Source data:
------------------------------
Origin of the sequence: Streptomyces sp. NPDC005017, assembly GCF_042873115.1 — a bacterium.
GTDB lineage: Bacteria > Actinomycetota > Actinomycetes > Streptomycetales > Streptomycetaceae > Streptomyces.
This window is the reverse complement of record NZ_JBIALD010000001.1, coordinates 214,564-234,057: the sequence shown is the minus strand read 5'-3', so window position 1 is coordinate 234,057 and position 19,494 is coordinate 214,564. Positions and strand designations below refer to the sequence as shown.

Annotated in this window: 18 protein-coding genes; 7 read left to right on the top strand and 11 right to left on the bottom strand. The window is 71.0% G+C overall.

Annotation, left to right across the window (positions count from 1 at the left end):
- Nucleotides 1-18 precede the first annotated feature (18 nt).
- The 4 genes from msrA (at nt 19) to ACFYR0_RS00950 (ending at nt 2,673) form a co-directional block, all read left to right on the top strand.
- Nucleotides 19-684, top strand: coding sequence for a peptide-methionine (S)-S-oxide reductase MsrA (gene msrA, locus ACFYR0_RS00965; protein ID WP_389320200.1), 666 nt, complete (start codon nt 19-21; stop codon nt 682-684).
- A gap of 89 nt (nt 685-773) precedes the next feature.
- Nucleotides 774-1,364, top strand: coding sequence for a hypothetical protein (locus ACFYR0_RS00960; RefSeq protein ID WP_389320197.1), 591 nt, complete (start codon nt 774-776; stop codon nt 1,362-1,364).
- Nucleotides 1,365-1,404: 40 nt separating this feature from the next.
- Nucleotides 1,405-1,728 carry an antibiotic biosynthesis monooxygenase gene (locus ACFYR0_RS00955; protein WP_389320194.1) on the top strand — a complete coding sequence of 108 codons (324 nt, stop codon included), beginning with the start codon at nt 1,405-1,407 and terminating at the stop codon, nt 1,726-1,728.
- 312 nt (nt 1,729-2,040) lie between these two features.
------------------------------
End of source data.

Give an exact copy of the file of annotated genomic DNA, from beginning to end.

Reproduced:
Origin of the sequence: Streptomyces sp. NPDC005017, assembly GCF_042873115.1 — a bacterium.
GTDB lineage: Bacteria > Actinomycetota > Actinomycetes > Streptomycetales > Streptomycetaceae > Streptomyces.
This window is the reverse complement of record NZ_JBIALD010000001.1, coordinates 214,564-234,057: the sequence shown is the minus strand read 5'-3', so window position 1 is coordinate 234,057 and position 19,494 is coordinate 214,564. Positions and strand designations below refer to the sequence as shown.

Annotated in this window: 18 protein-coding genes; 7 read left to right on the top strand and 11 right to left on the bottom strand. The window is 71.0% G+C overall.

Annotation, left to right across the window (positions count from 1 at the left end):
- Nucleotides 1-18 precede the first annotated feature (18 nt).
- The 4 genes from msrA (at nt 19) to ACFYR0_RS00950 (ending at nt 2,673) form a co-directional block, all read left to right on the top strand.
- Nucleotides 19-684, top strand: coding sequence for a peptide-methionine (S)-S-oxide reductase MsrA (gene msrA, locus ACFYR0_RS00965; protein ID WP_389320200.1), 666 nt, complete (start codon nt 19-21; stop codon nt 682-684).
- A gap of 89 nt (nt 685-773) precedes the next feature.
- Nucleotides 774-1,364, top strand: coding sequence for a hypothetical protein (locus ACFYR0_RS00960; RefSeq protein ID WP_389320197.1), 591 nt, complete (start codon nt 774-776; stop codon nt 1,362-1,364).
- Nucleotides 1,365-1,404: 40 nt separating this feature from the next.
- Nucleotides 1,405-1,728 carry an antibiotic biosynthesis monooxygenase gene (locus ACFYR0_RS00955; protein WP_389320194.1) on the top strand — a complete coding sequence of 108 codons (324 nt, stop codon included), beginning with the start codon at nt 1,405-1,407 and terminating at the stop codon, nt 1,726-1,728.
- 312 nt (nt 1,729-2,040) lie between these two features.